Pop Pop Pop
Public Opinion, Public Sphere, Public Relations
Jim Carey has traced the blood draining from
the body politic as the public discourse of strangers, face to
face, partisan papers in hand, elides into a neutral arena of
technicians and officials seeking to solve problems and serve
interests, until finally the body politic emerges as passionate
puppet, a petulant Chucky pushed and pulled by market researched
propaganda that serves the often common if at times conflicted
interests of the powerful.
Journalism, the watchdog; journalism, the
dispassionate historian of the present, is gone. The two step
flow became the three step flow, public relations providing the
faxed factsheets and theme music for the media before they even
begin to reach the few who read or view critically, if it is
possible to stay consciously alert in the fog of soft features
and melodramatizing of issues into soap opera.
This degenerate phylogeny is encapsulated
in the corrupt ontogeny of the think tank, from the Rockefeller
antecedents of Brookings that must have inspired young Walter
Lippmann, through the nihilistic programmatic scenarios of RAND
and Hudson, to the fraudulent sideshows produced by Heritage
and AEI, with noble efforts like the Economic Policy Institute
and Institute for Policy Studies and World Policy Institute impoverished
blips on the screen of public attention.
But perhaps there is another quarter and a
recent technological potential that may offer some hope, not
only for a public, but for the harbingers, at least, of a global
public. The pathetic victims of the Seattle and D.C. stormtroopers
were facile dismissed by the media - what else - but they may
be the nose of an unexpectedly welcome camel.
I refer to the Non Governmental Agencies that
are Public Interest Groups, from the Union of Concerned Scientists
to Common Cause to Amnesty to Greenpeace to the widely dispersed
and still effective families of Nader's Raiders
The WTO, World Bank, IMF and Nuclear Proliferation
issues have galvanized so many disparate groups with their own
pet issues into something that Lippmann could not have foreseen,
because he did not believe it necessary or desirable: Expertise
with a human face, research with heart, intellectuals with political
programs and realistic strategies.
As a citizen, I reach for the honestly partisan
research of Amnesty, Common Cause, Institute for Policy Research
and surf among the hundreds of emerging fact finders with a social
These entities are in one sense, of course,
interest groups. Most of them are focused on a single issue or
at least an affine cluster of issues. If they were not so focused,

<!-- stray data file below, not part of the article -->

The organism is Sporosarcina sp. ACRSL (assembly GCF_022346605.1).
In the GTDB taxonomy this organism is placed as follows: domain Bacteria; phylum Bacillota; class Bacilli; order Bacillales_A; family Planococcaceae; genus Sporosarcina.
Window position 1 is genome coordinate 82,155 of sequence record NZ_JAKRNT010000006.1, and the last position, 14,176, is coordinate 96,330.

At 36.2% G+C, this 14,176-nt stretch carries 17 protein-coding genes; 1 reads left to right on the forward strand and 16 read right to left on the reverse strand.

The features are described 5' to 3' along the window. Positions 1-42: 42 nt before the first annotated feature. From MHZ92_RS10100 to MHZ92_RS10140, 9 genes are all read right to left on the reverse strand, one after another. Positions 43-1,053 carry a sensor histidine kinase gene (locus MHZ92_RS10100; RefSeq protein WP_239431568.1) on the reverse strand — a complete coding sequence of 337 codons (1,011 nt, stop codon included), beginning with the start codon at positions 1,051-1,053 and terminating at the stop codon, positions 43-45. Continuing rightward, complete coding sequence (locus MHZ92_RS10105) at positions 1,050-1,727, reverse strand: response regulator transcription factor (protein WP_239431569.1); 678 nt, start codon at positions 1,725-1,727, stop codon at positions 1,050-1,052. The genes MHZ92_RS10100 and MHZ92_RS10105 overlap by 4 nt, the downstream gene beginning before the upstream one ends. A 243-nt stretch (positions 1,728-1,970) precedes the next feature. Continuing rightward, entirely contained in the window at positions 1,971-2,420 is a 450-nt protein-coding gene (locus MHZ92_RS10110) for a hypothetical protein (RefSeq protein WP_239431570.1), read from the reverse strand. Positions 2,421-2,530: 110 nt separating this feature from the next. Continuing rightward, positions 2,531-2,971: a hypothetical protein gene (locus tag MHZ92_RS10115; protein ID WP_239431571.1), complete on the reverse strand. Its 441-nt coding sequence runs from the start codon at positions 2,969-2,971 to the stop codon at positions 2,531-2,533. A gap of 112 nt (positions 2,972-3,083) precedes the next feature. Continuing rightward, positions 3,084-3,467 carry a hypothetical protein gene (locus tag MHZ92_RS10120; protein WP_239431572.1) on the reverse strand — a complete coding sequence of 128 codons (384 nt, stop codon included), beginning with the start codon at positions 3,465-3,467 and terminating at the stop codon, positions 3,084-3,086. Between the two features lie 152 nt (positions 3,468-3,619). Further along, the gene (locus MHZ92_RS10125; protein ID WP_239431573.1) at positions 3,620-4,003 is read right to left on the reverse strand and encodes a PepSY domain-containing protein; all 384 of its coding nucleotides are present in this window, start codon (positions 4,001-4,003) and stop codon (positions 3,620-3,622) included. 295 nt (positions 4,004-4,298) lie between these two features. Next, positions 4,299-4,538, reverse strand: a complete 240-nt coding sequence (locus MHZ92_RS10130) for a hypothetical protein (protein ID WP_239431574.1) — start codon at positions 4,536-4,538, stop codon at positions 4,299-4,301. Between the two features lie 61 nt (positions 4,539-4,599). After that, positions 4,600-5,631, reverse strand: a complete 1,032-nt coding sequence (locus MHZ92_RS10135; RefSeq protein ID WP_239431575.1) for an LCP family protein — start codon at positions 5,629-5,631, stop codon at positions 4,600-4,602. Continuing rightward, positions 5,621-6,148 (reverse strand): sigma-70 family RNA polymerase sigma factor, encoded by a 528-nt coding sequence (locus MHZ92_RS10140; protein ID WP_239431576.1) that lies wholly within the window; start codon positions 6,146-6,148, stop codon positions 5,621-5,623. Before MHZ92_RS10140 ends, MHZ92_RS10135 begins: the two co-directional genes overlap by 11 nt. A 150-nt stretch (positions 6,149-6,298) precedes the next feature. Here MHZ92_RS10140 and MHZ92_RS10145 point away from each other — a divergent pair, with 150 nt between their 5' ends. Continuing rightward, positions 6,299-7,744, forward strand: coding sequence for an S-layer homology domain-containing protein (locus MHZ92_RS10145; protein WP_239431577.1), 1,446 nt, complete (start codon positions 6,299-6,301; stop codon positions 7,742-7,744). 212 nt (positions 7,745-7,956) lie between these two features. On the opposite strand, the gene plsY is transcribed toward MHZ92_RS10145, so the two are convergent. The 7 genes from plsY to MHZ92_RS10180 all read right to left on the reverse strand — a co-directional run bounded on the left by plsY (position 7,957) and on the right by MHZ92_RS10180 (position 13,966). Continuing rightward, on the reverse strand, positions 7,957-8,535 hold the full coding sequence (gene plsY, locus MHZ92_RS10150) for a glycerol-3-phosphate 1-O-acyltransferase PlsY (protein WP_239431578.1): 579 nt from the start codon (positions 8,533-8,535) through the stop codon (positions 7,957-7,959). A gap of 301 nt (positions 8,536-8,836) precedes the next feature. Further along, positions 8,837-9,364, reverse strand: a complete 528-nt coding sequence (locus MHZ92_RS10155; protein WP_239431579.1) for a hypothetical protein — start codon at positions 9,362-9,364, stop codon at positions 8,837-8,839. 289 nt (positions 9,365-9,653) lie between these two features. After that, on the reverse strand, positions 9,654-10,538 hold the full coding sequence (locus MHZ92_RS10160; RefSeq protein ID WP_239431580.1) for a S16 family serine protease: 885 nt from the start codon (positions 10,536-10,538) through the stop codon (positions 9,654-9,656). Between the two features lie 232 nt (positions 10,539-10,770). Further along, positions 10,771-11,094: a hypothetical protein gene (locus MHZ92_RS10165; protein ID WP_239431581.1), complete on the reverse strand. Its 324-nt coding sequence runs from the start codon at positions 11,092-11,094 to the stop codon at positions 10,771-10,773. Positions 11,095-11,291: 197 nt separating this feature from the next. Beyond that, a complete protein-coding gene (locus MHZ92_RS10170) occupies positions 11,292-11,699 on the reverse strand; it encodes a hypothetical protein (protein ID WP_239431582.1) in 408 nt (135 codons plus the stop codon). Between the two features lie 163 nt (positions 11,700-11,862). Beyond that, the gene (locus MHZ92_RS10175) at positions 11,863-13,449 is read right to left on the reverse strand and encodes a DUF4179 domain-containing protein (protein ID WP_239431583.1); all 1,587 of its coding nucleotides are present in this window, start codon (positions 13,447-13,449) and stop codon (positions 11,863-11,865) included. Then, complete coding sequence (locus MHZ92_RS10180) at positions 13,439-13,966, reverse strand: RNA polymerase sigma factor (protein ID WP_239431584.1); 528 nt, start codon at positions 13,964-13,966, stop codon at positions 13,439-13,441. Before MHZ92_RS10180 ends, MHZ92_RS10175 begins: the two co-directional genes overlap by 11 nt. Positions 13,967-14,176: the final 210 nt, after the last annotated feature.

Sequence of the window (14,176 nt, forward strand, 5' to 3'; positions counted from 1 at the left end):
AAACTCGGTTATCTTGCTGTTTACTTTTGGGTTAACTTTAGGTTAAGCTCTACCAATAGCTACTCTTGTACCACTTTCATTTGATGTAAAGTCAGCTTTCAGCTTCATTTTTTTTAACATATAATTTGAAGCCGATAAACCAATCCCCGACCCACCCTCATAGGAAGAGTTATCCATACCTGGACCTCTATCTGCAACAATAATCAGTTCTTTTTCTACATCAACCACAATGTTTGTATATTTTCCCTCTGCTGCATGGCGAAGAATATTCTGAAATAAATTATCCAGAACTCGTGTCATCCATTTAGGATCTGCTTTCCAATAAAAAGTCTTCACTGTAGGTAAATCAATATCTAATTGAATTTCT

they would be ineffective and dissipated, like the general mass
spectator public Jim and the rest of us decry. But the web has
made possible, even inevitable, the hot linking of these groups
from which emerges a new multiple public interest. The homeless
mind of the fragmented modern finds a common underlying theme
of justice and equity among all these specialized contexts.
For the last century, powerful and selfish
interests have realized that our eighteenth century government,
which bases representation on territory in physical space, is
a poor fit for the modern technological world of nationally,
now globally, dispersed interests. The Congressional Committee
and the Federal Agency have evolved to deal with these realities,
the high-tech descendants of the Interstate Commerce Commission.
So the chairmen and commissioners and their lieutenants are the
sources and targets of public relations lobbying. Access is specialized
and knowledge is arcane - the territorial public is excluded.
But now a new non-territorial meta-public
of linked public interest groups and non-governmental agencies,
with specialized knowledge and a new kind of peer pressure, is
accelerating into effective life on the new media technologies
that have for so long favored the hierarchies of oligopoly.
What do we call this cauldron of hot links?
It is somethng like a town hall, something like a coffee house,
something like a church, something like a library, something
like a printing press, something like a tv screen, something
like a page, something like a megaphone. It is too big for mere
civil Civic Journalism, something like a town meeting, something
like a rally, something like a religious service, something like
a library, something like a stadium.
The New Public Sphere?
Well, Jim, am I falling for the latest technological
sublime? Is Karl Marx sitting up while Leo Marx makes gestures
of exasperated despair?
Time will tell and I wish we both had a lot
more of it.